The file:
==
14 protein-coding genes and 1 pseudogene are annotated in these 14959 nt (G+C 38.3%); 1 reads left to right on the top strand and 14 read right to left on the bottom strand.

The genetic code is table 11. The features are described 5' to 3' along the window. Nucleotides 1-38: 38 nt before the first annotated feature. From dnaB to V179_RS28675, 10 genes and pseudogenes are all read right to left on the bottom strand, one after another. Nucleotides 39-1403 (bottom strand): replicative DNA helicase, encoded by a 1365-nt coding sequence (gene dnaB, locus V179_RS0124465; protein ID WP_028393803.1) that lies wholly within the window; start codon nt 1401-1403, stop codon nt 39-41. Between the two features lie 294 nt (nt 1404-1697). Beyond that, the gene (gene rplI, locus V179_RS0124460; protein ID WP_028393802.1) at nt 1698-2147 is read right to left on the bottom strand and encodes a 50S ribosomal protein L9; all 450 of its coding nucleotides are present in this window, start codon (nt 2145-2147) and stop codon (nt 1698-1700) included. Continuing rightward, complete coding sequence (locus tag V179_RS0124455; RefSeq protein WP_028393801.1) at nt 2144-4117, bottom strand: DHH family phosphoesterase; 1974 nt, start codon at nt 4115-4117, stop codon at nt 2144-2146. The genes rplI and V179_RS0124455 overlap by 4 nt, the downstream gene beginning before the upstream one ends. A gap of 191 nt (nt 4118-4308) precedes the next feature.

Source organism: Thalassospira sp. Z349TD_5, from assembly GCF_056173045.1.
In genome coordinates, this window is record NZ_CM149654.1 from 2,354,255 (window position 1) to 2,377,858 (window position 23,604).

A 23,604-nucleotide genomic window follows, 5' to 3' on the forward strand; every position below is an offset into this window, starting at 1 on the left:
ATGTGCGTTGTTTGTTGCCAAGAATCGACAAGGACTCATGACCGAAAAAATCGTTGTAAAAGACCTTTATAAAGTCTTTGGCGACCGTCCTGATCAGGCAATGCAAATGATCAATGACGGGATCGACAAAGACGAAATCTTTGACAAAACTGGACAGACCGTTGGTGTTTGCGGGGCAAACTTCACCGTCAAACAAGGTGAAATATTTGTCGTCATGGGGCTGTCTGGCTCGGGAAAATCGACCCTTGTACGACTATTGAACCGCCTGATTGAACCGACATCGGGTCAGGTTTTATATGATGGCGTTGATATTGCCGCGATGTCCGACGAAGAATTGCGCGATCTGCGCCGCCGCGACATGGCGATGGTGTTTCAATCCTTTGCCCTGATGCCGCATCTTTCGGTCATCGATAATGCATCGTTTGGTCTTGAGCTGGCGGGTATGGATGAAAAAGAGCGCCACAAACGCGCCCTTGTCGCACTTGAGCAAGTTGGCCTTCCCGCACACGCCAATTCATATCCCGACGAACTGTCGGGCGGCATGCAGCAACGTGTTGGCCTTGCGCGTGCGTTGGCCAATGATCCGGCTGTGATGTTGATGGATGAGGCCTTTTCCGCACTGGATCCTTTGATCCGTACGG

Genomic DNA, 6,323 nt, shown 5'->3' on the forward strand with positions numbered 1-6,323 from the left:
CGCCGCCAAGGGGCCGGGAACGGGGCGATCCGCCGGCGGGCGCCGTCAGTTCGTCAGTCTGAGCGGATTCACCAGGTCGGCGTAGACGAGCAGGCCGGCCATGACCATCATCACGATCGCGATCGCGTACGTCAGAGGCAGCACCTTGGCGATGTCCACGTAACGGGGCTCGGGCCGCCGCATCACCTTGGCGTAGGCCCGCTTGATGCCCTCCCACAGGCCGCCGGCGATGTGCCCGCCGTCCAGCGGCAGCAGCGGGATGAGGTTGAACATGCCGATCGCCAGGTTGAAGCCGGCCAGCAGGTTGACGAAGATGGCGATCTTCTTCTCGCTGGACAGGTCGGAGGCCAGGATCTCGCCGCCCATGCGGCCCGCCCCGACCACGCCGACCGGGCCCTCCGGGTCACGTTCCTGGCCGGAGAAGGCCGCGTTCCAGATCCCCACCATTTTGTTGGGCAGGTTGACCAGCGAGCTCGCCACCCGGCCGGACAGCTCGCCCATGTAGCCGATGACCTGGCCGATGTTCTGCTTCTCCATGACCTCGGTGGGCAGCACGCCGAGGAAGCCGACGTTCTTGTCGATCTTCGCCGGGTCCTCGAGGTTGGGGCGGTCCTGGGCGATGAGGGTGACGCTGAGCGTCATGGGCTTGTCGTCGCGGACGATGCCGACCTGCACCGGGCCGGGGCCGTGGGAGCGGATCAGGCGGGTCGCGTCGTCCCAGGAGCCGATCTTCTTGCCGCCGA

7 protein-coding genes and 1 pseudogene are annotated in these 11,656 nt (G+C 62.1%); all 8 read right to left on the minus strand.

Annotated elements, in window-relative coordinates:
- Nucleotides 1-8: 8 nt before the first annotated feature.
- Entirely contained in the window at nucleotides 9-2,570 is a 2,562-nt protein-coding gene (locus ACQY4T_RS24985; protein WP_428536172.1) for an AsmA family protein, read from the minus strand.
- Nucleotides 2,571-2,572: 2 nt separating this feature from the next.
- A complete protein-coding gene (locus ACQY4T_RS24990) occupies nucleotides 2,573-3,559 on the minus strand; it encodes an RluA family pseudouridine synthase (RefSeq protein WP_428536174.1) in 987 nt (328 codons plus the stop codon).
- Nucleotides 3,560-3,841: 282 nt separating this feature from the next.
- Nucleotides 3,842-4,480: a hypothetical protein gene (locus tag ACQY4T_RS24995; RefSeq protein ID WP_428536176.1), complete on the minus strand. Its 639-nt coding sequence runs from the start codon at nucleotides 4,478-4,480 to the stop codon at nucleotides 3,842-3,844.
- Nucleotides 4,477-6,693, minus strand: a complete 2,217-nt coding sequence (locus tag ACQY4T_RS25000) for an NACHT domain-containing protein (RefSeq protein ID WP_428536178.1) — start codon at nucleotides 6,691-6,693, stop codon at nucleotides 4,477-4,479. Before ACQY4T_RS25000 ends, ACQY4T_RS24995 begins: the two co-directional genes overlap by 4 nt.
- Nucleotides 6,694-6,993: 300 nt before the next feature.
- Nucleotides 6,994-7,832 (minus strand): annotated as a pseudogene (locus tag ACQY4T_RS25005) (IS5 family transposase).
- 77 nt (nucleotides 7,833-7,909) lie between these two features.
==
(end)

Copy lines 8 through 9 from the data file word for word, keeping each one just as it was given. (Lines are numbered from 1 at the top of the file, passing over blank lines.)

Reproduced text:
CGCCGCCAAGGGGCCGGGAACGGGGCGATCCGCCGGCGGGCGCCGTCAGTTCGTCAGTCTGAGCGGATTCACCAGGTCGGCGTAGACGAGCAGGCCGGCCATGACCATCATCACGATCGCGATCGCGTACGTCAGAGGCAGCACCTTGGCGATGTCCACGTAACGGGGCTCGGGCCGCCGCATCACCTTGGCGTAGGCCCGCTTGATGCCCTCCCACAGGCCGCCGGCGATGTGCCCGCCGTCCAGCGGCAGCAGCGGGATGAGGTTGAACATGCCGATCGCCAGGTTGAAGCCGGCCAGCAGGTTGACGAAGATGGCGATCTTCTTCTCGCTGGACAGGTCGGAGGCCAGGATCTCGCCGCCCATGCGGCCCGCCCCGACCACGCCGACCGGGCCCTCCGGGTCACGTTCCTGGCCGGAGAAGGCCGCGTTCCAGATCCCCACCATTTTGTTGGGCAGGTTGACCAGCGAGCTCGCCACCCGGCCGGACAGCTCGCCCATGTAGCCGATGACCTGGCCGATGTTCTGCTTCTCCATGACCTCGGTGGGCAGCACGCCGAGGAAGCCGACGTTCTTGTCGATCTTCGCCGGGTCCTCGAGGTTGGGGCGGTCCTGGGCGATGAGGGTGACGCTGAGCGTCATGGGCTTGTCGTCGCGGACGATGCCGACCTGCACCGGGCCGGGGCCGTGGGAGCGGATCAGGCGGGTCGCGTCGTCCCAGGAGCCGATCTTCTTGCCGCCGA

7 protein-coding genes and 1 pseudogene are annotated in these 11,656 nt (G+C 62.1%); all 8 read right to left on the minus strand.